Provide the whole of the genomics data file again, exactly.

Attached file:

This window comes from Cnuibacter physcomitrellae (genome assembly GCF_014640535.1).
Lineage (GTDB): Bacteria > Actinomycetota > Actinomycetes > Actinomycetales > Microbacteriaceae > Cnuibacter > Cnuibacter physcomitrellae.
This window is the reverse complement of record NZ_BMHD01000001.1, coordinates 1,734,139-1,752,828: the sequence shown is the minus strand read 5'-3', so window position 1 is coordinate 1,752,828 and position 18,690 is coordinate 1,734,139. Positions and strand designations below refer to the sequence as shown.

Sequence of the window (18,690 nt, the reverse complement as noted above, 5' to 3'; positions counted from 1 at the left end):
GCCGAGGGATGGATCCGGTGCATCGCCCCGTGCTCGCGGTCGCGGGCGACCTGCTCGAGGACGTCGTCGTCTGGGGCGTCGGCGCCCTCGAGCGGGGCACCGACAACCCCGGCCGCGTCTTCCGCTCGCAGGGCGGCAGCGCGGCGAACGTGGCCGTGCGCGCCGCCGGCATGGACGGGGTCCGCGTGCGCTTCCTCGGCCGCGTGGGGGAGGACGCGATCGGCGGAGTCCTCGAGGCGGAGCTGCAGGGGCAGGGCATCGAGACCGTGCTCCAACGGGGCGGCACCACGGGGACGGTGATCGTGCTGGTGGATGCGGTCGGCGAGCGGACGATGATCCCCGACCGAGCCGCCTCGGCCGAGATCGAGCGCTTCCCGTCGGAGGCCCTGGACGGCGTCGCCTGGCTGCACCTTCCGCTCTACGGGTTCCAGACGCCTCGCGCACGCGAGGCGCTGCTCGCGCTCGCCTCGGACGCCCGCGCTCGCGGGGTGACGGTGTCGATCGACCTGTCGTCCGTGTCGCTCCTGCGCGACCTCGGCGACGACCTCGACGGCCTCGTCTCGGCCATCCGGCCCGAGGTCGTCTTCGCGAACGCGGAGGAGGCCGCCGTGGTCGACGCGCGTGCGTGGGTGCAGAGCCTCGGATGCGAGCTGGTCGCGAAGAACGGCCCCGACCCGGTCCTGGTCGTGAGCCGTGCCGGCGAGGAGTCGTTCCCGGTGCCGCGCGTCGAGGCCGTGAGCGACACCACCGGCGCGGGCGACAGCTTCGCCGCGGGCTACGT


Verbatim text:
This window comes from Cnuibacter physcomitrellae (genome assembly GCF_014640535.1).
Lineage (GTDB): Bacteria > Actinomycetota > Actinomycetes > Actinomycetales > Microbacteriaceae > Cnuibacter > Cnuibacter physcomitrellae.
This window is the reverse complement of record NZ_BMHD01000001.1, coordinates 1,734,139-1,752,828: the sequence shown is the minus strand read 5'-3', so window position 1 is coordinate 1,752,828 and position 18,690 is coordinate 1,734,139. Positions and strand designations below refer to the sequence as shown.

Sequence of the window (18,690 nt, the reverse complement as noted above, 5' to 3'; positions counted from 1 at the left end):
GCCGAGGGATGGATCCGGTGCATCGCCCCGTGCTCGCGGTCGCGGGCGACCTGCTCGAGGACGTCGTCGTCTGGGGCGTCGGCGCCCTCGAGCGGGGCACCGACAACCCCGGCCGCGTCTTCCGCTCGCAGGGCGGCAGCGCGGCGAACGTGGCCGTGCGCGCCGCCGGCATGGACGGGGTCCGCGTGCGCTTCCTCGGCCGCGTGGGGGAGGACGCGATCGGCGGAGTCCTCGAGGCGGAGCTGCAGGGGCAGGGCATCGAGACCGTGCTCCAACGGGGCGGCACCACGGGGACGGTGATCGTGCTGGTGGATGCGGTCGGCGAGCGGACGATGATCCCCGACCGAGCCGCCTCGGCCGAGATCGAGCGCTTCCCGTCGGAGGCCCTGGACGGCGTCGCCTGGCTGCACCTTCCGCTCTACGGGTTCCAGACGCCTCGCGCACGCGAGGCGCTGCTCGCGCTCGCCTCGGACGCCCGCGCTCGCGGGGTGACGGTGTCGATCGACCTGTCGTCCGTGTCGCTCCTGCGCGACCTCGGCGACGACCTCGACGGCCTCGTCTCGGCCATCCGGCCCGAGGTCGTCTTCGCGAACGCGGAGGAGGCCGCCGTGGTCGACGCGCGTGCGTGGGTGCAGAGCCTCGGATGCGAGCTGGTCGCGAAGAACGGCCCCGACCCGGTCCTGGTCGTGAGCCGTGCCGGCGAGGAGTCGTTCCCGGTGCCGCGCGTCGAGGCCGTGAGCGACACCACCGGCGCGGGCGACAGCTTCGCCGCGGGCTACGT